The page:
I have the following C++ test program called test.cpp:

```
#include <cmath>
#include <iostream>
double sqrt(double d) { return std::sqrt(d); }
int main()
{
std::cout << "sqrt(4): " << sqrt(4) << std::endl;
}
```

This is some pretty contrived code, and as you might have guessed I'm just trying to do an exercise out of Stroustrup. He declared double sqrt(double), and wants the reader to define it.

I compiled the above code using g++ 4.8 (from the MINGW release of Qt 5.1):

```
C:\Windows\Temp>g++ -o test.exe -g test.cpp
```

When I ran the resulting executable, Windows 7 said "test.exe has stopped working".

To see what went wrong, I ran test.exe in the GNU debugger. Debugger commands and output:

```
C:\Windows\Temp>gdb -q test.exe
Reading symbols from C:\Windows\Temp\test.exe...done.
(gdb) b main
Breakpoint 1 at 0x401625: file test.cpp, line 8.
(gdb) run
Starting program: C:\Windows\Temp\test.exe
[New Thread 12080.0x2ba0]
Breakpoint 1, main () at test.cpp:8
8 std::cout << "sqrt(4): " << sqrt(4) << std::endl;
(gdb) s
sqrt (d=4) at test.cpp:4
4 double sqrt(double d) { return std::sqrt(d); }
(gdb) s
sqrt (d=4) at test.cpp:4
4 double sqrt(double d) { return std::sqrt(d); }
(gdb) s
sqrt (d=4) at test.cpp:4
4 double sqrt(double d) { return std::sqrt(d); }
(gdb) s
sqrt (d=4) at test.cpp:4
4 double sqrt(double d) { return std::sqrt(d); }
(gdb) q
A debugging session is active.
Inferior 1 [process 12080] will be killed.
Quit anyway? (y or n) y
C:\Windows\Temp>
```

From the behavior and warning, I infer that std::sqrt must be calling sqrt from the global namespace -- which causes my function to be repeatedly invoked.

It would be easy enough to work around the unwanted recursion by changing the name of my sqrt function, or by putting it inside a namespace. But I would like to understand why std::sqrt is implemented in such a way that ::sqrt is called. I thought the whole point of the std namespace was to prevent name clashes with unqualified names in user code.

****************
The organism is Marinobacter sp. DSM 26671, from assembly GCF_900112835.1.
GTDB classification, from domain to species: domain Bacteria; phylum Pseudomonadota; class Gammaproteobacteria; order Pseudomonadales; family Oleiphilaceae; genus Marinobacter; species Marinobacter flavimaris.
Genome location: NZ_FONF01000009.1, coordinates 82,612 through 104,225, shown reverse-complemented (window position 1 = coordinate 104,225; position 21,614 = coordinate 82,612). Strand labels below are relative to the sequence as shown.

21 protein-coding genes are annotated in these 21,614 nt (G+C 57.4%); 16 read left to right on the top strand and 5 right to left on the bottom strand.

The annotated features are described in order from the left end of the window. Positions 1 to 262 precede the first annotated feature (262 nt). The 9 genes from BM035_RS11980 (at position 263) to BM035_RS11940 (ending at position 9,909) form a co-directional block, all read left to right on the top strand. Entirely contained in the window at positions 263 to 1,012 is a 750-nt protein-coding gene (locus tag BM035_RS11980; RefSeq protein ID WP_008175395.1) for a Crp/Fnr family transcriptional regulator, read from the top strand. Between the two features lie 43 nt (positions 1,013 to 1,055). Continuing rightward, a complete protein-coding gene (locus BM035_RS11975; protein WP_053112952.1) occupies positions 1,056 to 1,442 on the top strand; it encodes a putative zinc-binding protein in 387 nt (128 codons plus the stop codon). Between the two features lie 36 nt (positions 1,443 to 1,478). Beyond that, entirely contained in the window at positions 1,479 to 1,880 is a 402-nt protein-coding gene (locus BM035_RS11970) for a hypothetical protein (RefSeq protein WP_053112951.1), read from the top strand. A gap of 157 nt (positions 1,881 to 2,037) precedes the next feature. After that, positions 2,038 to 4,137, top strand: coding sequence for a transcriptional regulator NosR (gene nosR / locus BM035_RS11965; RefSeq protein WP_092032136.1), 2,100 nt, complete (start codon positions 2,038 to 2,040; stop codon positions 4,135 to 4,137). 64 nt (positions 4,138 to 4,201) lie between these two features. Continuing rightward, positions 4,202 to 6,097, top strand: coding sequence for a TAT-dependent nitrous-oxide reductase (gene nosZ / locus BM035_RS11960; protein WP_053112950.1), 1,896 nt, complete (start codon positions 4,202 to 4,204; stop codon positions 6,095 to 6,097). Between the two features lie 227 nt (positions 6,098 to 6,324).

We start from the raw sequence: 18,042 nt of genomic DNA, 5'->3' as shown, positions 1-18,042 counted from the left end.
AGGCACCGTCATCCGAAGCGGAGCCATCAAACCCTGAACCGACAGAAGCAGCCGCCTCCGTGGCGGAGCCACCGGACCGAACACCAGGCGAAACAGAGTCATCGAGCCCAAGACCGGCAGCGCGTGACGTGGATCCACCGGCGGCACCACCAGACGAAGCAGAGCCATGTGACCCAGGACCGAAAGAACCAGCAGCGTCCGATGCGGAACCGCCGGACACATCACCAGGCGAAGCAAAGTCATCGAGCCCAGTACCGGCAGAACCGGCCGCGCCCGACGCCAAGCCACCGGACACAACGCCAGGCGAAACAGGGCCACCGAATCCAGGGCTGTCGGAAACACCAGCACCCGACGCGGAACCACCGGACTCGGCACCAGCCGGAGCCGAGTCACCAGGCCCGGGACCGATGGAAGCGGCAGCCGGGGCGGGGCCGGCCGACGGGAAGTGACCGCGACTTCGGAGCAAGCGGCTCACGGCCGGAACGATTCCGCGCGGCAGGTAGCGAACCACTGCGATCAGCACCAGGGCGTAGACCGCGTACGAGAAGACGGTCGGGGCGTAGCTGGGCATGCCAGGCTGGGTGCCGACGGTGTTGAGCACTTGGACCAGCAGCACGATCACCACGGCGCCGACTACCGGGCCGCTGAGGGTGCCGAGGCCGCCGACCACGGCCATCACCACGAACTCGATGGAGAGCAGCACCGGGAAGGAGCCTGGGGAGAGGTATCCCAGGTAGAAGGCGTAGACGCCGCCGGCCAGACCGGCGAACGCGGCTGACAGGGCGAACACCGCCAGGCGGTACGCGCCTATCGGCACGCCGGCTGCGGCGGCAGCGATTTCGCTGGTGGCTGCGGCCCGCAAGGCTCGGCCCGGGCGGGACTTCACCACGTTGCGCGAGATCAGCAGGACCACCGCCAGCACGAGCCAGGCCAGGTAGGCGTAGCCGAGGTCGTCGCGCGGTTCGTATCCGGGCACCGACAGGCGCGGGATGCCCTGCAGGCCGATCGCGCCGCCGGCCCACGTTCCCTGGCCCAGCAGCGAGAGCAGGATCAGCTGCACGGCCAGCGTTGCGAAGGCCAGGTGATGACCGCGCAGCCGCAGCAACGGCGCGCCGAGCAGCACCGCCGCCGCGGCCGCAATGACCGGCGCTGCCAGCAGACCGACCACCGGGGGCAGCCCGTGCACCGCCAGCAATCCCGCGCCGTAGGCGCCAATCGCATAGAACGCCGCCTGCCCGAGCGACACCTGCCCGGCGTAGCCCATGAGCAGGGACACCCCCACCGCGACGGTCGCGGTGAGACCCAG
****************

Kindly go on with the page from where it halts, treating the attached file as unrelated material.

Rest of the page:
I took a peek at the source code for the GNU implementation of <cmath>. However, I lost the trail after following a few #includes in the chain. Maybe you can make more sense of it:

```
00052 #include <math.h>
00053
00054 // Get rid of those macros defined in <math.h> in lieu of real functions.
....
00076 #undef sqrt
....
00081 namespace std
00082 {
....
00393 using ::sqrt;
00394
00395 inline float
00396 sqrt(float __x)
00397 { return __builtin_sqrtf(__x); }
00398
00399 inline long double
00400 sqrt(long double __x)
00401 { return __builtin_sqrtl(__x); }
00402
00403 template<typename _Tp>
00404 inline typename __enable_if<double, __is_integer<_Tp>::_M_type>::_M_type
00405 sqrt(_Tp __x)
00406 { return __builtin_sqrt(__x); }
....
00437 }
```

Incidentally, this is not just a GNU puzzle. Compiling with the Visual C++ compiler instead of g++ yields the following warning:

```
C:\Windows\Temp>cl /nologo /EHsc test.cpp
test.cpp
c:\windows\temp\test.cpp(4) : warning C4717: 'sqrt' : recursive on all control
paths, function will cause runtime stack overflow
```

I guess that makes this a fair question to ask on StackOverflow. :)

Running the resulting executable leads to the expected outcome: "test.exe has stopped working".